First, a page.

Trabzon is a city on the Black Sea coast of north eastern Turkey and the capital of Trabzon Province. Trabzon, located on the historical Silk Road, became a melting pot of religions, languages and culture for centuries and a trade gateway to Iran in the southeast and the Caucasus to the northeast. The Venetian and Genoese merchants paid visits to Trebizond during the medieval period and sold silk, linen and woolen fabric; the Republic of Genoa had an important merchant colony within the city called Leonkastron that played a role to Trebizond similar to the one Galata played to Constantinople (modern Istanbul). Trabzon formed the basis of several states in its long history and was the capital city of the Empire of Trebizond between 1204 and 1461. During the Ottoman period, Trabzon, because of the importance of its port, became a focal point of trade to Iran and the Caucasus.
Trabzon Province has a total area of 4,685 square kilometres and is bordered by the provinces of Rize, Giresun and Gümüşhane. The total area is 22.4% plateau and 77.6% hills. The Pontic Mountains pass through the Trabzon Province. It used to be an important reference point for navigators in the Black Sea during harsh weather conditions.
The popular expression “perdere la Trebisonda” (losing Trebizond) is still commonly used in the Italian language to describe situations in which the sense of direction is lost. The Italian maritime republics such as Venice and in particular Genoa were active in the Black Sea trade for centuries.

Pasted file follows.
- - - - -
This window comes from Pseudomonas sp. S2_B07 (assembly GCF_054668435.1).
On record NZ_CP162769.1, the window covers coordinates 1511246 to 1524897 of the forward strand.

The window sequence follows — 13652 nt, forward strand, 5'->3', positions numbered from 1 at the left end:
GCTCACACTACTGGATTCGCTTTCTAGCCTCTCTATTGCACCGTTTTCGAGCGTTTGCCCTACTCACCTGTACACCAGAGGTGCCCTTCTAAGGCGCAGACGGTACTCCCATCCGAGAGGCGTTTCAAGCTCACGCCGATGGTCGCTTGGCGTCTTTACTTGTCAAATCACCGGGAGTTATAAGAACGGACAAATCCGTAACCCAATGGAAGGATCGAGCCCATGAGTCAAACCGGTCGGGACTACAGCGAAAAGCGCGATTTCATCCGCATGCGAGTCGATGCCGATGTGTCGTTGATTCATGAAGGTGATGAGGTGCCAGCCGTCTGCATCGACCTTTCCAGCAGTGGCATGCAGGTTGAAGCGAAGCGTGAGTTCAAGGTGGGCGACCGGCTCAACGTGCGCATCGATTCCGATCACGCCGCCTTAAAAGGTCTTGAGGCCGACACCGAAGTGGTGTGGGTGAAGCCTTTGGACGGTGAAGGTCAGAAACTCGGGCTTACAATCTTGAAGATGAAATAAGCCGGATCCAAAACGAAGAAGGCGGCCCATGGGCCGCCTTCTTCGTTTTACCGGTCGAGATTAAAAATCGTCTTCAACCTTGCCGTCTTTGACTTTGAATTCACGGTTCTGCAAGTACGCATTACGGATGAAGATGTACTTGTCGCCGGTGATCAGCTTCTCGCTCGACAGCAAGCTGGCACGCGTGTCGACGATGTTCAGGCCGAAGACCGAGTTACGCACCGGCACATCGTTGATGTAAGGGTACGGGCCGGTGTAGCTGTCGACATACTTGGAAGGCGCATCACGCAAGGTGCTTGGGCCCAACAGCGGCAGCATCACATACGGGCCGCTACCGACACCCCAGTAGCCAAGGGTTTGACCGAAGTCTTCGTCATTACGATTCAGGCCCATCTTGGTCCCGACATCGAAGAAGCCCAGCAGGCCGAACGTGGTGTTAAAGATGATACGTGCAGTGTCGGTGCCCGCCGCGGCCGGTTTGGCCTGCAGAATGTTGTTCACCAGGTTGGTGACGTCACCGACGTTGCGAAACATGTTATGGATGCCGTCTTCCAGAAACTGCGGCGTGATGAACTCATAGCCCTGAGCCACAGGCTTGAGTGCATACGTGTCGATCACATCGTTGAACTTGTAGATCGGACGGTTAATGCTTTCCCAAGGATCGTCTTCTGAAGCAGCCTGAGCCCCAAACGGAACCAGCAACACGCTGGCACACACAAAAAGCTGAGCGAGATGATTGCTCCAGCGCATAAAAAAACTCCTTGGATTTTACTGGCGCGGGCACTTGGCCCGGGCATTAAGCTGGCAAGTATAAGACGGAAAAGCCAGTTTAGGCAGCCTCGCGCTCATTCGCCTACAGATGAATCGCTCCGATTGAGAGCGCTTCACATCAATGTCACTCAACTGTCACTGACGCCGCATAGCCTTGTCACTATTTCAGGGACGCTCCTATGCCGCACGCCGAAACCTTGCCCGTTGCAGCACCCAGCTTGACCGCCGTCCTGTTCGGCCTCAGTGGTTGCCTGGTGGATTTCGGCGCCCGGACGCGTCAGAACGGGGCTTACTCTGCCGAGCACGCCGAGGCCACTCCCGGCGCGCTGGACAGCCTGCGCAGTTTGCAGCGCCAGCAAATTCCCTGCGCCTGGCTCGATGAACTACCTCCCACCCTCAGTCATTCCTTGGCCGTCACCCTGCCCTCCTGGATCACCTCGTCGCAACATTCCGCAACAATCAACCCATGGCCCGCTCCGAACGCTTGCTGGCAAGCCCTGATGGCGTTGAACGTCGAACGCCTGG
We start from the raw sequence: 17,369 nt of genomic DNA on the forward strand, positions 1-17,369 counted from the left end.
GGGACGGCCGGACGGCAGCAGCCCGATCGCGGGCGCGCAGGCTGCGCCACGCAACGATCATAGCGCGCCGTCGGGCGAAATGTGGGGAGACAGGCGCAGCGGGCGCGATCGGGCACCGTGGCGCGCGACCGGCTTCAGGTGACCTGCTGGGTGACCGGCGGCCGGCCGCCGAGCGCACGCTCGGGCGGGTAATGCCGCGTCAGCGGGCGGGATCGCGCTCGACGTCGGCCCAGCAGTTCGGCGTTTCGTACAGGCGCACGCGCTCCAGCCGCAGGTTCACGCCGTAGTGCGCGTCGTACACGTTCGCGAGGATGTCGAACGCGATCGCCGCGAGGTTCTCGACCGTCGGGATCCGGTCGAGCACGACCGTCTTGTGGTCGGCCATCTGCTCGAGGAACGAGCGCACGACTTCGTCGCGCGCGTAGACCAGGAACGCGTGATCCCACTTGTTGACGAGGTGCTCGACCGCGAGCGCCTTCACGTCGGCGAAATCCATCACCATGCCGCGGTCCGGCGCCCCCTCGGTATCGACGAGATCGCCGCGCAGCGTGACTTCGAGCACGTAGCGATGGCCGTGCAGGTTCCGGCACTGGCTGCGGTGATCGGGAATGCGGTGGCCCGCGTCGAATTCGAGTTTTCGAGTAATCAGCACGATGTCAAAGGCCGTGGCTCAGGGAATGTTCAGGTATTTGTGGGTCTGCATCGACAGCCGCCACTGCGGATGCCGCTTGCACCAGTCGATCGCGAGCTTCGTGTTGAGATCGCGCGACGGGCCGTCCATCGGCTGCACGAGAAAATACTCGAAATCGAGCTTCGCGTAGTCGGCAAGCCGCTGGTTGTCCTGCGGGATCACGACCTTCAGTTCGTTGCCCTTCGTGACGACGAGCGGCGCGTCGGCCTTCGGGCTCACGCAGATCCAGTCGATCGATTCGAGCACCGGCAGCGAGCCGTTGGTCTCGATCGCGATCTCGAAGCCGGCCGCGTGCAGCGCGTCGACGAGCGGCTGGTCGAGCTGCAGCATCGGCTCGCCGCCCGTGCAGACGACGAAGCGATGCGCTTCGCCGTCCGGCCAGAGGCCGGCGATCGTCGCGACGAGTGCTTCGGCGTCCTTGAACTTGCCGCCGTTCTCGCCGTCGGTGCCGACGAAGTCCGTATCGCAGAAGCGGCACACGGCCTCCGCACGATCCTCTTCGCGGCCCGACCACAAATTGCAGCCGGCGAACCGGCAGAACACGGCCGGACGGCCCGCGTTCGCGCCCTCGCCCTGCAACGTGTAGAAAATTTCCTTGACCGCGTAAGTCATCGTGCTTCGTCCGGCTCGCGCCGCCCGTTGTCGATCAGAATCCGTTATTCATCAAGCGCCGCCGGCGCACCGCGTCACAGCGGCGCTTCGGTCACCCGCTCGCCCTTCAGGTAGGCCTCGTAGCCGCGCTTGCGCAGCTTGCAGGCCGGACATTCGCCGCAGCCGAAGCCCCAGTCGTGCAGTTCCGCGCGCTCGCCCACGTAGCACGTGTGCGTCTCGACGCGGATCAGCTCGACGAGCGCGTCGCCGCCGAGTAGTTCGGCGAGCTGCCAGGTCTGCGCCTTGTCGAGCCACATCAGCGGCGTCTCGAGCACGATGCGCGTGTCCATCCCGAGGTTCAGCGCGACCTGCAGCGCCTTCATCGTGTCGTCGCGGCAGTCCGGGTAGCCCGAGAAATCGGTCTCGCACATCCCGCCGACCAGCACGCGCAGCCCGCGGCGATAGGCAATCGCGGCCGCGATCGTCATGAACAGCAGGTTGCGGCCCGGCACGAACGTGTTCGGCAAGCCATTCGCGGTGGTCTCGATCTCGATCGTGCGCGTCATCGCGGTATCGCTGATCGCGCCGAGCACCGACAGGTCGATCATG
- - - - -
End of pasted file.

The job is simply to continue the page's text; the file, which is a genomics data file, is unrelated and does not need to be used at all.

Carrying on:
It produced a white green bean, which was sold in Europe. It was, as of 1920, the only vegetable exported out of the province. Poultry farming was also popular in Trabzon. Sericulture was seen in the area before 1914. The area produced copper, silver, zinc, iron and manganese. Copper was kept for local use by coppersmiths. During the Balkan Wars production ceased due to poor exportation and fuel supplies.
Trabzon’s regional cuisine is traditionally reliant on fish, especially hamsi (fresh European Anchovy similar to the British Sprat or American Smelt). Trabzon meets 20% of the total fish production in Turkey. Regional dishes include the Akçaabat köfte (spicy lamb meatball from the Akçaabat district), Karadeniz pidesi (canoe shaped pita bread, often filled with ground beef, cheese and eggs), kuymak (a Turkish fondue made with cornmeal, fresh butter and cheese), Vakfıkebir ekmeği (large country-style bread), Tonya tereyağı (Tonya butter), tava mısır ekmeği (deep-dish corn bread) and kara lahana çorbası (bean and cabbage soup). Taflan kavurması is a cherry laurel dish served with onions and olive oil. Trabzon is also famous for its hazelnuts. The Black Sea region of Turkey is the world’s largest producer of cherry and hazelnut; and a large production area of tea; all of which play an important role in the local cuisine.